Wireless rates rise as customer satisfaction sinks

Hey, you know that thing you carry around in your pocket and spend too much time on? Yeah, well the rates for that just went up and there’s pretty much nothing you can do about it.

Last week, wireless rates for Bell and Rogers (and all of their subsidiaries) went up by $5 because they hate you. Just kidding, they just want more money.

But still, the rates went up and that means you’re paying $120 more over your two-year term. Now, if you want to get the nicest and most sought-after phones, you have to pay at least $80 a month for their "premium" plans, the only ones eligible for the topend smartphones. Want an iPhone, Galaxy phone or something similar? Time to cough up at least $80 a month over a two-year term, on top of a couple of hundred for the phone.

The real stinger is that literally nothing has changed in the plans, they just increased them by $5. You still only get 500MB of data for the lowest ($80) plan, and if you want to go bigger, you can get 1GB for $85,

2GB for $90 and 4GB for $110. Nevermind that they have $69 plans (formerly $64) offering a 1GB of data and pretty much everything else along similar lines.

And what about Telus, the third carrier that makes up the trifecta of evil? Well, they actually raised their prices back in January, so this is just catchup for Bell and Rogers.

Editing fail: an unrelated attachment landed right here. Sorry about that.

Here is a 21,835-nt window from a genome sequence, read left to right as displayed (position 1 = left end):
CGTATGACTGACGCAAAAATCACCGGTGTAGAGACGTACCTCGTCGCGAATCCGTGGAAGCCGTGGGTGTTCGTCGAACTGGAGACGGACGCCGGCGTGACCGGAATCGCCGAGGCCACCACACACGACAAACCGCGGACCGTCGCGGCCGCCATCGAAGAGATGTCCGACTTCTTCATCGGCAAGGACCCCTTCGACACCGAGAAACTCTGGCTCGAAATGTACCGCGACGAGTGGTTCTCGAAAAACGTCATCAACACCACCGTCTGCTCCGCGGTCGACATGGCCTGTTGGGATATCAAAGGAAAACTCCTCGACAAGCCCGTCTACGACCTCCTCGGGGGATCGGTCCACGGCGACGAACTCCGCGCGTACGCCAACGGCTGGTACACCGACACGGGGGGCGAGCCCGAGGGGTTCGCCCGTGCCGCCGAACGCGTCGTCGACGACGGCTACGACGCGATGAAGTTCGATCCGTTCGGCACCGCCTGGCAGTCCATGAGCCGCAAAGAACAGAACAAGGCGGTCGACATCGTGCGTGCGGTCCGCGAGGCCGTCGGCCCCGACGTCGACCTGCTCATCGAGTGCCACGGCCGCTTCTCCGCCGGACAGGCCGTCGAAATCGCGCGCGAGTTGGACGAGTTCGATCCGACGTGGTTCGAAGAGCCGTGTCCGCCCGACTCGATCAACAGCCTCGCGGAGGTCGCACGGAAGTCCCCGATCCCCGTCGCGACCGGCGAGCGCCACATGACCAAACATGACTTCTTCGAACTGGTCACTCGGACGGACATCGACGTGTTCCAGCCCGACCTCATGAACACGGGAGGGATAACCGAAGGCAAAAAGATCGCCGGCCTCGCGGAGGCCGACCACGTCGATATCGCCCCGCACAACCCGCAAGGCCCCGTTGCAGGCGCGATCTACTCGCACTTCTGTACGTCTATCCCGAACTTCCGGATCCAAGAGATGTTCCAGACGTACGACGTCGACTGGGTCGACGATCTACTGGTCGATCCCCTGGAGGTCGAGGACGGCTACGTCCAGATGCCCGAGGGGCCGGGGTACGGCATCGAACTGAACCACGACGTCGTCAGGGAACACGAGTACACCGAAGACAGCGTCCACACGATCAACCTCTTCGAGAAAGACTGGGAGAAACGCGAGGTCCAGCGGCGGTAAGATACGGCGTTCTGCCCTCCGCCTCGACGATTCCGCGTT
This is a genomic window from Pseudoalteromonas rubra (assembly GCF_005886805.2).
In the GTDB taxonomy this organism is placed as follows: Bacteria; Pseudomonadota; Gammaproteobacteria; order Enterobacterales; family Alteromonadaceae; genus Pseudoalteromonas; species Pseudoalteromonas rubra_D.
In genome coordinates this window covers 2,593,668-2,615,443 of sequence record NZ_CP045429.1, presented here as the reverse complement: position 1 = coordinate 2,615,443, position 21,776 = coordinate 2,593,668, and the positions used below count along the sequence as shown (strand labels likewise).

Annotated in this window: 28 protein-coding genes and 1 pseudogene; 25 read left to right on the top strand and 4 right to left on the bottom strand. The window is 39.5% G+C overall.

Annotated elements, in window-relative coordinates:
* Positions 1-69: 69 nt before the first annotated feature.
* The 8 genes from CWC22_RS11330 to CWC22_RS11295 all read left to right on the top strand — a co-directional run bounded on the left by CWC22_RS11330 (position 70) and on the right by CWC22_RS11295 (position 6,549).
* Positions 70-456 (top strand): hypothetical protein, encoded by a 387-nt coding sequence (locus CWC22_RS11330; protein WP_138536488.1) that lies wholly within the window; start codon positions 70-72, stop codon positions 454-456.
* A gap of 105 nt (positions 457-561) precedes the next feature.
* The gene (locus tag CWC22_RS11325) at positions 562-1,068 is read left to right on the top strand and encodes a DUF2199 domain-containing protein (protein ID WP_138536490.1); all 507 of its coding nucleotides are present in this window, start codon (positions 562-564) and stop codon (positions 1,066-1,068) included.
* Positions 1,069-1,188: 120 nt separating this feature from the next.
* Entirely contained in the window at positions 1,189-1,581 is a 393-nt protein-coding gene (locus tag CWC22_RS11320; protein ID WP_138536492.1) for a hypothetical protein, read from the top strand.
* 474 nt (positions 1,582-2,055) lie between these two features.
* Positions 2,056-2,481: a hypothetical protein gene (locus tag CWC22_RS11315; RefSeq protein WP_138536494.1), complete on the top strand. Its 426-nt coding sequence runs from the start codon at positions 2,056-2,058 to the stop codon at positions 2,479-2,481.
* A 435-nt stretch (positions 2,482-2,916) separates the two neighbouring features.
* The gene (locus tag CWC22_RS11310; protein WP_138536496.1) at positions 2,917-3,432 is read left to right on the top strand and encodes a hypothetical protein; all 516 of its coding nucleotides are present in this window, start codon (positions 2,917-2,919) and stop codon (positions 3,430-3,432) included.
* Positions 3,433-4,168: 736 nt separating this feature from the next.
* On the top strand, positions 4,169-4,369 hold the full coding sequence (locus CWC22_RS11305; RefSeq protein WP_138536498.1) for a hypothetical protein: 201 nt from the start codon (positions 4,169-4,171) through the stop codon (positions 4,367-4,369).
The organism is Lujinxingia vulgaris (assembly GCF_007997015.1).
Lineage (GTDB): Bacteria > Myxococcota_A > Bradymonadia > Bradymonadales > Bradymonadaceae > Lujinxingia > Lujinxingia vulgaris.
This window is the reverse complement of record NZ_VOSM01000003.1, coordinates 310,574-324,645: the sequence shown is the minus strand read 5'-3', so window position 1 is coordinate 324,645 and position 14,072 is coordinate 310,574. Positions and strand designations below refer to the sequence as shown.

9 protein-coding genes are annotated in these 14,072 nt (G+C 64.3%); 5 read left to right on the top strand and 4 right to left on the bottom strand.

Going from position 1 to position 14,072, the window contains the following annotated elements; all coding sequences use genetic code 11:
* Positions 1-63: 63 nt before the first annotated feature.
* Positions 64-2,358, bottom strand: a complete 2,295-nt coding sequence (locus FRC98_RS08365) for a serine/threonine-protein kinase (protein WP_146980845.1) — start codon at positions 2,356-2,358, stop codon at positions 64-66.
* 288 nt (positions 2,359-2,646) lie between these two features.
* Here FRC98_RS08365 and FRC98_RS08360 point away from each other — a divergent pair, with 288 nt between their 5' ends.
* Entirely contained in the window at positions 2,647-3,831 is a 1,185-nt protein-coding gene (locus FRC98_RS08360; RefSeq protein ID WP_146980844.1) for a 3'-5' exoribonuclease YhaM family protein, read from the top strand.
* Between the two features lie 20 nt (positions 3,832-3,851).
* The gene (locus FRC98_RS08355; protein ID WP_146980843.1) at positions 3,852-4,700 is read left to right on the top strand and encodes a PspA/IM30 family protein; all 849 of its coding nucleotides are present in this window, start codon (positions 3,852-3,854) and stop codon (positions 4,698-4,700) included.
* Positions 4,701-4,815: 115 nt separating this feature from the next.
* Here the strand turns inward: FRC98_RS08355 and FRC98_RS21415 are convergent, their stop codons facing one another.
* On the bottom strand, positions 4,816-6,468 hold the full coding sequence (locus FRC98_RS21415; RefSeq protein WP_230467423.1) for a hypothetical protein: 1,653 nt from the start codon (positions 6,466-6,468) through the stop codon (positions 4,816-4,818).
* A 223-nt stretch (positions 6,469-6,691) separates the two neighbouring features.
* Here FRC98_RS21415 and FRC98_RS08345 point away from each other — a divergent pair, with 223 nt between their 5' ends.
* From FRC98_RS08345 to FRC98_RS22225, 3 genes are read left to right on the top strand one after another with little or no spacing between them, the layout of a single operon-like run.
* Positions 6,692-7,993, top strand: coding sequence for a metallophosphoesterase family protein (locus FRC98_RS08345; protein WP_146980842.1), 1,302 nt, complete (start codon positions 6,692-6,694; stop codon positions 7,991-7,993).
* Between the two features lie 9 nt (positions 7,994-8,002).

Asked to comment, PR flaks for the companies basically said they want to improve customers’ experiences, blah, blah, blah. If they had to spin it, they could have at least tried, right? Why not blame the sagging Canadian dollar? The costs of video games have gone up $5 earlier this year, which retailers are blaming on exactly that. It might not be true, but at least make an effort to convince us.

Meanwhile, Wind Mobile is struggling to maintain its foothold in Canada. As perhaps the only real competitor to the big three, the independent Torontobased company was hit hard earlier in March when its foreign owner, VimpelCom Ltd., assessed Wind’s value

at zero. The assessment came during the posting of VempelCom’s latest quarterly report, which posted a $2.67-billion loss.

So basically, this is where we stand with Canada’s wireless options today: We have a dying independent carrier that offered much cheaper plans but could not muster the customer base to move on, we have a Quebec company (Videotron) that could consider entering B.C. and two other provinces, thanks to its winning bid on a spectrum auction, and we have the big three raising prices because they can.

Some might say users had their chance at an independent provider in Wind, while others blame the feds for not reigning in what some see as blatant collusion. Others might see it as capitalism reigning supreme. Either way, enjoy that hefty 500MB of data, and make sure you don’t spend it all in once place.


Get local stories you won't find anywhere else right to your inbox.
Sign up here

Just Posted

B.C. Green Party leader Sonia Furstenau outlines her party's climate action platform at Nanaimo's Vancouver Island Conference Centre earlier this month. (News Bulletin file photo)
Green leader Furstenau declared victor in her home riding on Vancouver Island

Cowichan Valley voters elect freshly minted party leader for her second term

John Horgan has been re-elected the MLA for Langford-Juan de Fuca. (File-Black Press)
Horgan trounces challengers to be re-elected in his Vancouver Island riding